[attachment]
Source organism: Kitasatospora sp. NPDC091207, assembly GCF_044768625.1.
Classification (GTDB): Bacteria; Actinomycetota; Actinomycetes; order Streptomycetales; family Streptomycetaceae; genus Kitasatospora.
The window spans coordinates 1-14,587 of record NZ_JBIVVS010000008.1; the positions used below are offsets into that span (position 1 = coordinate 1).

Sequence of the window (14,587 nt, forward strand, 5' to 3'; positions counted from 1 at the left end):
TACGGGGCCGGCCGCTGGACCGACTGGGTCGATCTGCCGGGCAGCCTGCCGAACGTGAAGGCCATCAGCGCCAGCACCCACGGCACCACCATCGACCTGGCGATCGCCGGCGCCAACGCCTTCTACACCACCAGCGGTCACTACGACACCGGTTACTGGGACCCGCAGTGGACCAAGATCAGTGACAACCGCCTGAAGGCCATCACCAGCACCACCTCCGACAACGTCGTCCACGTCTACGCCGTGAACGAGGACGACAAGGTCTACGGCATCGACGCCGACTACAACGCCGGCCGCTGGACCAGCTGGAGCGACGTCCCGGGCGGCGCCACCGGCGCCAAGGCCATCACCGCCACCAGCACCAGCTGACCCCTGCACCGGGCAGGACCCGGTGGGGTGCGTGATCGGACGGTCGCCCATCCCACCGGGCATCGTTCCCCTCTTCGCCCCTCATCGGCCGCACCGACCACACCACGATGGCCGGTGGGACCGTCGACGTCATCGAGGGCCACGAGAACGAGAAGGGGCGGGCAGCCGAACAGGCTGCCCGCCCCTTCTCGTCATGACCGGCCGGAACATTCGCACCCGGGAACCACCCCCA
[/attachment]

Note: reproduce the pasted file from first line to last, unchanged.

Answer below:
Source organism: Kitasatospora sp. NPDC091207, assembly GCF_044768625.1.
Classification (GTDB): Bacteria; Actinomycetota; Actinomycetes; order Streptomycetales; family Streptomycetaceae; genus Kitasatospora.
The window spans coordinates 1-14,587 of record NZ_JBIVVS010000008.1; the positions used below are offsets into that span (position 1 = coordinate 1).

Sequence of the window (14,587 nt, forward strand, 5' to 3'; positions counted from 1 at the left end):
TACGGGGCCGGCCGCTGGACCGACTGGGTCGATCTGCCGGGCAGCCTGCCGAACGTGAAGGCCATCAGCGCCAGCACCCACGGCACCACCATCGACCTGGCGATCGCCGGCGCCAACGCCTTCTACACCACCAGCGGTCACTACGACACCGGTTACTGGGACCCGCAGTGGACCAAGATCAGTGACAACCGCCTGAAGGCCATCACCAGCACCACCTCCGACAACGTCGTCCACGTCTACGCCGTGAACGAGGACGACAAGGTCTACGGCATCGACGCCGACTACAACGCCGGCCGCTGGACCAGCTGGAGCGACGTCCCGGGCGGCGCCACCGGCGCCAAGGCCATCACCGCCACCAGCACCAGCTGACCCCTGCACCGGGCAGGACCCGGTGGGGTGCGTGATCGGACGGTCGCCCATCCCACCGGGCATCGTTCCCCTCTTCGCCCCTCATCGGCCGCACCGACCACACCACGATGGCCGGTGGGACCGTCGACGTCATCGAGGGCCACGAGAACGAGAAGGGGCGGGCAGCCGAACAGGCTGCCCGCCCCTTCTCGTCATGACCGGCCGGAACATTCGCACCCGGGAACCACCCCCA